Kids between the ages of three and five need 10 to 12 hours of sleep each night.  Those at the lower end of this range will need a daily nap as well, but as they get older it becomes less important.  Children from six to nine years need about 10 hours a night, and preteens need 9 hours.

Signs of inadequate sleep in older children are similar to those of younger children, but perhaps less dramatic.  Those who are in school, however, often reveal sleep problems through their grades and behavior in class.  They may display poor memory or have trouble with decision making as well.

Sleep and Health

Sleep is crucial to the body.  It is the time when our brains form long-term memories and our bodies repair themselves.  A good night’s sleep is also essential to the function of the immune system.  During slumber, our bodies produce hormones that we need to fight off disease.  For these reasons as well as for their mental and emotional well-being, it is very important that we make sure our children get the sleep they need.

Enforcing a bedtime can seem impossible at times, but it is well worth it.  Doing so makes things easier when it’s time for the kids to get up in the morning, it enhances their performance at school, and it keeps them healthy.  It’s never too late to start a soothing bedtime routine that will help your child get the rest she needs.

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www.healingpowerhour.com

Doctor: Parents should lose custody of obese kids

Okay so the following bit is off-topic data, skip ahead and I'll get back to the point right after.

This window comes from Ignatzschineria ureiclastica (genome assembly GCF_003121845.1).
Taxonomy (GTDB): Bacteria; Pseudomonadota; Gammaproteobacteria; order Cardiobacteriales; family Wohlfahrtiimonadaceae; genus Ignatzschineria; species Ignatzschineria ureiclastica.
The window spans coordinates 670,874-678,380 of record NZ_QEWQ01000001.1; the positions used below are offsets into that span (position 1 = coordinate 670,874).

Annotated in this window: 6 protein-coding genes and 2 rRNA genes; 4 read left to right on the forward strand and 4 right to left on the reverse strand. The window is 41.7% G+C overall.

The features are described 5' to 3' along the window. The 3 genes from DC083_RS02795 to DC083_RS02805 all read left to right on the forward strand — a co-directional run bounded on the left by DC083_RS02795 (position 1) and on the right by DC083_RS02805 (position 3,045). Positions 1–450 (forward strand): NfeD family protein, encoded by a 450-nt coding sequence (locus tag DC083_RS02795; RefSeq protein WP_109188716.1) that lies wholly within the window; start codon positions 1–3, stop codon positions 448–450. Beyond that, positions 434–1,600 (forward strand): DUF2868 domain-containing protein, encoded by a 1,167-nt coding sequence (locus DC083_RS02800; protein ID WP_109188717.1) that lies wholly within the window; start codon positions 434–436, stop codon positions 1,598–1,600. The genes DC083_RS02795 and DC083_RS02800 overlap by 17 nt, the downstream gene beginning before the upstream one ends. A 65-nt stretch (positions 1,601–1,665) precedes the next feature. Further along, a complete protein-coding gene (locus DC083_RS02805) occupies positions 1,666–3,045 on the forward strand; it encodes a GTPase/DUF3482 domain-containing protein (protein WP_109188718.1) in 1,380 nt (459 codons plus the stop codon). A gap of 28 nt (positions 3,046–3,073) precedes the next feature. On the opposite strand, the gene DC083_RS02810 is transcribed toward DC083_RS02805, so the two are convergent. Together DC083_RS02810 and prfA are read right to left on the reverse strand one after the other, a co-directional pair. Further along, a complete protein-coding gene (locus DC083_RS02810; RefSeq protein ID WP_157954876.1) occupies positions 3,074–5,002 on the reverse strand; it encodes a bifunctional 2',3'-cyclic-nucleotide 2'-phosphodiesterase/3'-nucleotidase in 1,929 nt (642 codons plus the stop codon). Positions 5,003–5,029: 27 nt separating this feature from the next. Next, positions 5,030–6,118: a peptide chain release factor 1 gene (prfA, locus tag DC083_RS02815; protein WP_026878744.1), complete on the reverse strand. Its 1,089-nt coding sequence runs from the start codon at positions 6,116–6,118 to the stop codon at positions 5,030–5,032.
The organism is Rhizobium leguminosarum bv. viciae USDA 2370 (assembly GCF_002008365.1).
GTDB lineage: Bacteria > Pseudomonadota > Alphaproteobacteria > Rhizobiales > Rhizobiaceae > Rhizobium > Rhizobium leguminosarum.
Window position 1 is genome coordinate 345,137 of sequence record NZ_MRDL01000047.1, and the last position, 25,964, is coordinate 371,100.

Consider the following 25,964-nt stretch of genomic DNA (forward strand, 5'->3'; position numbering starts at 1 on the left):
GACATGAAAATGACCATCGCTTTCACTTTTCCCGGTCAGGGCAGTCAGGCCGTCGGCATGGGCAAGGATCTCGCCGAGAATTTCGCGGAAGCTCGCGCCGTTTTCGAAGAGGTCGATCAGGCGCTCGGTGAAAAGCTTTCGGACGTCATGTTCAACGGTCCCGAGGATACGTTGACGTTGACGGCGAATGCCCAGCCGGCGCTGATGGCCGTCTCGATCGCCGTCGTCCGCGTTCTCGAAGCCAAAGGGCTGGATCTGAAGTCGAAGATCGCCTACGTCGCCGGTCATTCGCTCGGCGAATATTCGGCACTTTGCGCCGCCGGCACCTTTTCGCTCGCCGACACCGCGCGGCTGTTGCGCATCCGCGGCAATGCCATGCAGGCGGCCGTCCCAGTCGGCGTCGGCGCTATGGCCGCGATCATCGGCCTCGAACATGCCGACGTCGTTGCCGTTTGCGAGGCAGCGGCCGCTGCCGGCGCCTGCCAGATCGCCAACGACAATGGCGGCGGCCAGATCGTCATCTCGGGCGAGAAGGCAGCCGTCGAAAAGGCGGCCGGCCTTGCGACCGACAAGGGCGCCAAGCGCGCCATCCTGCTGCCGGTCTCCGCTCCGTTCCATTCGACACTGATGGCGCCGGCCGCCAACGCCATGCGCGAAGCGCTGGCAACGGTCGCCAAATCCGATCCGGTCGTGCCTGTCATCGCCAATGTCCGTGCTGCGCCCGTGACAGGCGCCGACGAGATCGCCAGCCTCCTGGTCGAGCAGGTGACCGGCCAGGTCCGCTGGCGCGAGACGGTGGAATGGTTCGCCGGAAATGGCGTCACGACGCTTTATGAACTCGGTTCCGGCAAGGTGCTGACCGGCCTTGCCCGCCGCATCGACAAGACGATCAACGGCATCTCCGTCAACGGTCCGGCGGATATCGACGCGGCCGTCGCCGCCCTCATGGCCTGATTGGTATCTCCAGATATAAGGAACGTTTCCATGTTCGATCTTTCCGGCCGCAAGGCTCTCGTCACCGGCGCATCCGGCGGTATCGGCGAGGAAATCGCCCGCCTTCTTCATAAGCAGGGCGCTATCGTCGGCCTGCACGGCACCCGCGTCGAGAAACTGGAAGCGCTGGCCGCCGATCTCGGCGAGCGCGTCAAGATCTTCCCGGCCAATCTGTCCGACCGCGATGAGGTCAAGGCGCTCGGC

Photo credit: AP | Stormy Bradley, left, and her daughter Maya, 14, are seen, in Atlanta. Maya, who is 5'4" tall and weighs about 200 lbs., is part of an anti-obesity ad campaign in Georgia. (July 11, 2011)

CHICAGO (AP) — Should parents of extremely obese children lose custody for not controlling their kids’ weight? A provocative commentary in one of the nation’s most distinguished medical journals argues yes, and its authors are joining a quiet chorus of advocates who say the government should be allowed to intervene in extreme cases.

It has happened a few times in the U.S., and the opinion piece in Wednesday’s Journal of the American Medical Association says putting children temporarily in foster care is in some cases more ethical than obesity surgery.

Dr. David Ludwig, an obesity specialist at Harvard-affiliated Children’s Hospital Boston, said the point isn’t to blame parents, but rather to act in children’s best interest and get them help that for whatever reason their parents can’t provide.

State intervention “ideally will support not just the child but the whole family, with the goal of reuniting child and family as soon as possible. That may require instruction on parenting,” said Ludwig, who wrote the article with Lindsey Murtagh, a lawyer and a researcher at Harvard’s School of Public Health.
“Despite the discomfort posed by state intervention, it may sometimes be necessary to protect a child,” Murtagh said.

But University of Pennsylvania bioethicist Art Caplan said he worries that the debate risks putting too much blame on parents. Obese children are victims of advertising, marketing, peer pressure and bullying — things a parent can’t control, he said.

“If you’re going to change a child’s weight, you’re going to have to change all of them,” Caplan said.
Roughly 2 million U.S. children are extremely obese. Most are not in imminent danger, Ludwig said. But some have obesity-related conditions such as Type 2 diabetes, breathing difficulties and liver problems that could kill them by age 30. It is these kids for whom state intervention, including education, parent training, and temporary protective custody in the most extreme cases, should be considered, Ludwig said.

While some doctors promote weight-loss surgery for severely obese teens, Ludwig said it hasn’t been used for very long in adolescents and can have serious, sometimes life-threatening complications.